On May 25 and 26, tekMountain hosted representatives of one of the nation’s foremost cannabis consulting firms, Medicine Man Technologies, who delivered, free to the public, a massive amount of information about turn-key solutions within the booming cannabis industry.

Medicine Man Technologies is a Denver-based cannabis consulting firm. Brett Roper, the company’s cofounder and COO, and Carrie Roberts, senior consultant, delivered essential data, perspectives and projections, answered questions, and addressed expectations about the national cannabis industry and its local opportunities. More than 50 people attended Thursday’s crash course, ranging from entrepreneurs and investors to law enforcement and the merely curious. Local TV news station WWAY made the scene as well.

Roper and Roberts returned the next day for a deeper dive into the industry’s legal, regulatory and security issues, business trends and strategies. For those attending it was, in Roper’s words, like drinking from a fire hose.

Among those attending were Matthew Dula, cofounder and CEO of Canna Origin, LLC, a Wilmington-based cannabis-tech incubator and conglomerate. Here on the east coast, Canna Origin specializes in projecting business trends and matching non-THC, federally legal cannabinoids, such as CBD (cannabidiol) hemp oil, and related technologies to businesses in the cannabis movement. Canna Origins’ holdings include the Jade Club, providing CBD by mail in all 50 states, and the Port City Dispensary in Wilmington. The Dispensary is Canna Origin’s entry into educating the public about cannabis while promoting their brand and their CBD products, and to prepare for the eventual legalization of medical or recreational marijuana in North Carolina. (Early this year, the North Carolina legislature authorized an Industrial Hemp Pilot Program.) Canna Origin and its subsidiaries operate fully within state and federal law.

Dula also heads up CRVN, the Cannabis Virtual Reality Network, which produces 360-degree VR experiences focused on the cannabis industry via education and entertainment.

For Dula, the tekMountain event was invaluable. “It’s not every day you get an originator in the industry [Medicine Man Technologies] to come to a non-legal state to do a free conference. The information they delivered definitely has high value,” he said.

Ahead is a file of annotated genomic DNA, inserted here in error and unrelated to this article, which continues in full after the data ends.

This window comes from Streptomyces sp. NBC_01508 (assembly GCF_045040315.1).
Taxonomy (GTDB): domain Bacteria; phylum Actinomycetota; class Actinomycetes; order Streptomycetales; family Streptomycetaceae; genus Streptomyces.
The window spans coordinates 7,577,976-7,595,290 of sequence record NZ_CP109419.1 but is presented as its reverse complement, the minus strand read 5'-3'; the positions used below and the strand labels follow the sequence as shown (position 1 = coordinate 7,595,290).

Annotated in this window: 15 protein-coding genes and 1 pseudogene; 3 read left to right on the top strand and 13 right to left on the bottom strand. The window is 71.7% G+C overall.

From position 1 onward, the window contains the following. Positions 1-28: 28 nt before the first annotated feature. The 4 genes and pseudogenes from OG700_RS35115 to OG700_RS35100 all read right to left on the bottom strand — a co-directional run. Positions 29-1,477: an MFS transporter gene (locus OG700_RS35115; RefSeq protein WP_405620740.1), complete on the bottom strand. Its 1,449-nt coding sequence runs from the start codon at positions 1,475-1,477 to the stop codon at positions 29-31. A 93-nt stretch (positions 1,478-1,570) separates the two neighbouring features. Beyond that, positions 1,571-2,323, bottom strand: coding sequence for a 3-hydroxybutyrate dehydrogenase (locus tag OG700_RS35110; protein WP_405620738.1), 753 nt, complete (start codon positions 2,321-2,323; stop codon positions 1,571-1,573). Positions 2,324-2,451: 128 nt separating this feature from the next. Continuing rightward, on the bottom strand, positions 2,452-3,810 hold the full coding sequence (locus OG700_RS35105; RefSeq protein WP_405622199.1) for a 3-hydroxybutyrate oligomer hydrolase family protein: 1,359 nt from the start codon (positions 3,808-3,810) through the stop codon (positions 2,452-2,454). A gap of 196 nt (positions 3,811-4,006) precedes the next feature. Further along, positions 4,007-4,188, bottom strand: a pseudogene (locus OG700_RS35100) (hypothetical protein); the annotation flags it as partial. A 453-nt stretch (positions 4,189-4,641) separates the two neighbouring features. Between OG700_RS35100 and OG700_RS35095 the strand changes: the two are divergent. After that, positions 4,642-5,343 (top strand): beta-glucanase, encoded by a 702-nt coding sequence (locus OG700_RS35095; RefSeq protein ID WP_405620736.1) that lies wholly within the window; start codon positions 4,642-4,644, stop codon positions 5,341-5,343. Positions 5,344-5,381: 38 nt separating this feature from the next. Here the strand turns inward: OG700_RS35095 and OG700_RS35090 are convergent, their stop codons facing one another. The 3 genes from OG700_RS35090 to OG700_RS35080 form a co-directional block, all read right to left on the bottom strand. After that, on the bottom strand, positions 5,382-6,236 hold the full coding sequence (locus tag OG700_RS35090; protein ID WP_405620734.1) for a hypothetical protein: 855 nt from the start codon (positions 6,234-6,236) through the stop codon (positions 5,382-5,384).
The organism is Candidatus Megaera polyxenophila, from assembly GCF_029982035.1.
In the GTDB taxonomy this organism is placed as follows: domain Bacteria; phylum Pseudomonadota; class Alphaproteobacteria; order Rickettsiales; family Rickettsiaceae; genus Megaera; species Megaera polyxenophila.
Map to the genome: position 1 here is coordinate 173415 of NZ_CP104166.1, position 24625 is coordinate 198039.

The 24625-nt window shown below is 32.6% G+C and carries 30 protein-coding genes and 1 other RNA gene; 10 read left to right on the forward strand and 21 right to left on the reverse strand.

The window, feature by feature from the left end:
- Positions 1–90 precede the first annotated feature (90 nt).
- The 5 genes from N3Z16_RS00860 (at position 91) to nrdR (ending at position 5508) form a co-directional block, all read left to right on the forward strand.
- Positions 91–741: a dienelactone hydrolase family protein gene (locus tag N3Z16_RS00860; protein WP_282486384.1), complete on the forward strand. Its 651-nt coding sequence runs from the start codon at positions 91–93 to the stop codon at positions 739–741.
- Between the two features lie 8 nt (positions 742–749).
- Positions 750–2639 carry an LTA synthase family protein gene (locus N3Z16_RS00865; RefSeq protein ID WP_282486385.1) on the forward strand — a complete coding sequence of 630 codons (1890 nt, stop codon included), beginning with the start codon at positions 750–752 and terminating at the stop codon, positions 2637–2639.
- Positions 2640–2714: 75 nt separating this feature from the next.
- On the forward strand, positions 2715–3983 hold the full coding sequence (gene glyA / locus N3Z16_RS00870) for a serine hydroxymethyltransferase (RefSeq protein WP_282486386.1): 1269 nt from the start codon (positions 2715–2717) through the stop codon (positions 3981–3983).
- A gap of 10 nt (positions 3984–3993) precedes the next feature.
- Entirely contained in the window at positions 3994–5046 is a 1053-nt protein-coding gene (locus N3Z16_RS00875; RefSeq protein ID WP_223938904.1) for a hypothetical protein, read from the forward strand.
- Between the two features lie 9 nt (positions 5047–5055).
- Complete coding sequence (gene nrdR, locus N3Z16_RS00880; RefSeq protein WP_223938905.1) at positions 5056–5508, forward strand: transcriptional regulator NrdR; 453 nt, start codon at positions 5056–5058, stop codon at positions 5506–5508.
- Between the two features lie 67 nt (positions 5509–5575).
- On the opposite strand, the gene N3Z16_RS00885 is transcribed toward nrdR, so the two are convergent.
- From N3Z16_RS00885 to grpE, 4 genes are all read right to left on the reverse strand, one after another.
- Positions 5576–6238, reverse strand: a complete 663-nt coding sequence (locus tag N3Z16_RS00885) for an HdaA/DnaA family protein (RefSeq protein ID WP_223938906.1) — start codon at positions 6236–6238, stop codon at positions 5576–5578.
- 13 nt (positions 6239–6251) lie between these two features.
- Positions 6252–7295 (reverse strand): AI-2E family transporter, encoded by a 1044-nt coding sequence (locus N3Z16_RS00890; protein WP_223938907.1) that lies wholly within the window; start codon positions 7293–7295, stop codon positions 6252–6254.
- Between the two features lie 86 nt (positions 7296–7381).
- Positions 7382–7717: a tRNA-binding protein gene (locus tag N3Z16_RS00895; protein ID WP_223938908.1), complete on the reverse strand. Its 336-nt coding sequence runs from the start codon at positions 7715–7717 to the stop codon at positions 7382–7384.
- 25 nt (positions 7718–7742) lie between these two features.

Dula referred to the event as a conference because of the breadth and depth of the information shared, covering different aspects of the industry each session. By attending both days, Dula said, one could piece together a North Carolina strategy.

“This was a really good thing [tekMountain] did,” he said, emphasizing that the event was free of charge. “It brought a lot of clarity to people who otherwise had no idea or background for what cannabis operations looks like. They brought in a very knowledgeable company that has their finger on the pulse of industry.”

While tekMountain recognizes that neither medicinal nor recreational marijuana is legal in North Carolina, its mission is to operationalize its entrepreneurial vision of innovation by focusing on collaborative opportunities. And that includes exploring the potential for a nationally developing cannabis industry.

One observation that Brett Roper finds interesting about the cannabis industry is that it’s filled with many “good people who don’t use cannabis,” himself included. The enormous business potential of cannabis is attracting plenty of seasoned professionals, “more than you might expect,” he says, who are looking at cannabis as a reasonable, reputable, and potentially profitable business venture.

tekMountain, the southeast’s premier innovation center, is proud to have sponsored Medicine Man Technologies and welcomes your collaborative input on future business and innovation ventures.

 

 

This blog was produced by the tekMountain Team of Sean AhlumAmanda SipesZach Cioffi and Beth Roddy with lead writer Bill DiNome.

 

Comments are closed.